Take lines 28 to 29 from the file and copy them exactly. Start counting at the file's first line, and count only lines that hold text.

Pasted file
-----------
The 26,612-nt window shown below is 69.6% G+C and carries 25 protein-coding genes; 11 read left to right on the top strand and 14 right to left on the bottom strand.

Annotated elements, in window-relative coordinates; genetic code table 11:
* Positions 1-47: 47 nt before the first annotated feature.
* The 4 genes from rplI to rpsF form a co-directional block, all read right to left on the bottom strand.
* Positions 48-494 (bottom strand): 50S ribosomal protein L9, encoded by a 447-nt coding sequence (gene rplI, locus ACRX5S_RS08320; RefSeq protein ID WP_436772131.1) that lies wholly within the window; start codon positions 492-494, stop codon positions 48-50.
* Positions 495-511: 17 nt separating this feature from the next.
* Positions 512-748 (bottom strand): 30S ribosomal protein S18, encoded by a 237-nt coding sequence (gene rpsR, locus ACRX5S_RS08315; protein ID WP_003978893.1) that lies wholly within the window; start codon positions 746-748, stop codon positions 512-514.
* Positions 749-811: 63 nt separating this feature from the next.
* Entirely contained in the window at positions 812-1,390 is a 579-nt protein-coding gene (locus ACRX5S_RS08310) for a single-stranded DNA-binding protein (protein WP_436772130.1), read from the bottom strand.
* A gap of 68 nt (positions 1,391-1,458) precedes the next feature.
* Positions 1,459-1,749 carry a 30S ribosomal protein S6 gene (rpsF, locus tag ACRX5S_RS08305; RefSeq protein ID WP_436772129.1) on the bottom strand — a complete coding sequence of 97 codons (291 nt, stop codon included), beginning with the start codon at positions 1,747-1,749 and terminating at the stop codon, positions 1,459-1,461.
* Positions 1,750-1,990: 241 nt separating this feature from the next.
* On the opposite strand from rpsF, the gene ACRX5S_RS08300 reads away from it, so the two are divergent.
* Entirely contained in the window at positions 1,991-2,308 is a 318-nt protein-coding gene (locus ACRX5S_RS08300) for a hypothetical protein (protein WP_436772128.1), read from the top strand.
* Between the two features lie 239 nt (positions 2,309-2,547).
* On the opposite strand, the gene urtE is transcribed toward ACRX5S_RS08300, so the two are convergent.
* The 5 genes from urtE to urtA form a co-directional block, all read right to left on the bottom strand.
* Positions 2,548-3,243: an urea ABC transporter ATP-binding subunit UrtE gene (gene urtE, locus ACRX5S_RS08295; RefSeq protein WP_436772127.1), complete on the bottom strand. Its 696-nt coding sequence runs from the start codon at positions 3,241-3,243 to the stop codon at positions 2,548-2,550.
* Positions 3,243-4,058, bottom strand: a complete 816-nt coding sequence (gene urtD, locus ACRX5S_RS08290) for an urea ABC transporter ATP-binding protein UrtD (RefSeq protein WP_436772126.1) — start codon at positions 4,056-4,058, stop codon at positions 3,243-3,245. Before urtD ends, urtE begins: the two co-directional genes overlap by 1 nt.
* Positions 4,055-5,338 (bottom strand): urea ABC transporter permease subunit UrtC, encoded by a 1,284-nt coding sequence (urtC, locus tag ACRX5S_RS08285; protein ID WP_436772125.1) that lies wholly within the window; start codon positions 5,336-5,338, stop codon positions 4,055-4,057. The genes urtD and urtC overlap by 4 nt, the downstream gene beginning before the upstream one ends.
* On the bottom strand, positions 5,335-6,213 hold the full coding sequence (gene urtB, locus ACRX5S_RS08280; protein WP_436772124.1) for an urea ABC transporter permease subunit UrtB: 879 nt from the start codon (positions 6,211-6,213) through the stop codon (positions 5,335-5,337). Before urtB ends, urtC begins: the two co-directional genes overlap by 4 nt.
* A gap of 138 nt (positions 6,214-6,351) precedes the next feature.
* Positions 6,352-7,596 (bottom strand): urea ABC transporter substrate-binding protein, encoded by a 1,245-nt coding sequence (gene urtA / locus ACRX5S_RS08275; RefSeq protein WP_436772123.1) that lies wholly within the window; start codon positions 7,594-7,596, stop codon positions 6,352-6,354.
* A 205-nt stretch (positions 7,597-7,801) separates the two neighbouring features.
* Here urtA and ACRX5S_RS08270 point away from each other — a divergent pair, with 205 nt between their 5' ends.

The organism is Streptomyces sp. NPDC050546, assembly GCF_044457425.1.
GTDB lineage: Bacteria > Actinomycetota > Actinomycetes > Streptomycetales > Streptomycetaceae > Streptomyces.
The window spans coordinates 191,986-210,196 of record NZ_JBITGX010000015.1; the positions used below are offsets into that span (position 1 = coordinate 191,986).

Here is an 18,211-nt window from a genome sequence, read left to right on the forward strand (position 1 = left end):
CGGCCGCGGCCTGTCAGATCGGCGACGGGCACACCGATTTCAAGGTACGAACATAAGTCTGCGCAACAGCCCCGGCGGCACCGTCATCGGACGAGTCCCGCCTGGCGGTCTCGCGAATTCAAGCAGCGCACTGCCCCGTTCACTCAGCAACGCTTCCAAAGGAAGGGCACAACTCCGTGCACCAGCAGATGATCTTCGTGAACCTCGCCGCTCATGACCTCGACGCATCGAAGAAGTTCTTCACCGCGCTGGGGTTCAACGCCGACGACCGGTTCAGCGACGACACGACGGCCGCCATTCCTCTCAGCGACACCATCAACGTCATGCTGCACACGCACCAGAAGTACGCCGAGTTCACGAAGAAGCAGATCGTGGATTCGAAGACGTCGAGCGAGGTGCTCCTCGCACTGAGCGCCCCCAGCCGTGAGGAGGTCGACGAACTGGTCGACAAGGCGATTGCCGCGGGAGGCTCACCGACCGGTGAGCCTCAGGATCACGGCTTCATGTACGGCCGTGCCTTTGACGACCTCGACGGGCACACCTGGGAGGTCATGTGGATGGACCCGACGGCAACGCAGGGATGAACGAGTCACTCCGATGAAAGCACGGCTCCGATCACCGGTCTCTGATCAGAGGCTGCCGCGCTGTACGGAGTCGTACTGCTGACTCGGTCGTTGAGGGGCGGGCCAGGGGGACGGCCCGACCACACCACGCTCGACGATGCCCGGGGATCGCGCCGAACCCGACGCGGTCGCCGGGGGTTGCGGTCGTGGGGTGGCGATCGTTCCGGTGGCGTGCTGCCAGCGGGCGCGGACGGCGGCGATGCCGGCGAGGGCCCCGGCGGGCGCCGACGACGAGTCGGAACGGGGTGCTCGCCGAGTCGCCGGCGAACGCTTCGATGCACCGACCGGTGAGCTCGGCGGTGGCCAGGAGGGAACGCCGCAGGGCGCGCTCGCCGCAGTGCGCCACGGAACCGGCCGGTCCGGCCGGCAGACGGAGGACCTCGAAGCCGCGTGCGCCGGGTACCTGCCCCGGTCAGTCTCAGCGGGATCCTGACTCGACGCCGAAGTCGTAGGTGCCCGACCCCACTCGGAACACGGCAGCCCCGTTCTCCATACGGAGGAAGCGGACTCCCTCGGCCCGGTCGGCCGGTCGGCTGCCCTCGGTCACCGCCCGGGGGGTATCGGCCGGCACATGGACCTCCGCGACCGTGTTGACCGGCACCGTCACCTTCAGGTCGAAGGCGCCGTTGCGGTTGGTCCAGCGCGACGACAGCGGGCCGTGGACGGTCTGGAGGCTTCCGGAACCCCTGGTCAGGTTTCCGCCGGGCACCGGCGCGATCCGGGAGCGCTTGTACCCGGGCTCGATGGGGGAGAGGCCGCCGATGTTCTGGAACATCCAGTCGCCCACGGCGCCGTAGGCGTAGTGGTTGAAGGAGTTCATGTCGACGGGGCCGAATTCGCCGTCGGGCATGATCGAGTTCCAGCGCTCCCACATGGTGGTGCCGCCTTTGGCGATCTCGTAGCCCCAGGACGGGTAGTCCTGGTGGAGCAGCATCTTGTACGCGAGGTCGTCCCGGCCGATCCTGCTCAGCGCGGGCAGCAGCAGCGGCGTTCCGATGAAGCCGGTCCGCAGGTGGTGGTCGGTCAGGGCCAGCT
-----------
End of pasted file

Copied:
The window spans coordinates 191,986-210,196 of record NZ_JBITGX010000015.1; the positions used below are offsets into that span (position 1 = coordinate 191,986).

Here is an 18,211-nt window from a genome sequence, read left to right on the forward strand (position 1 = left end):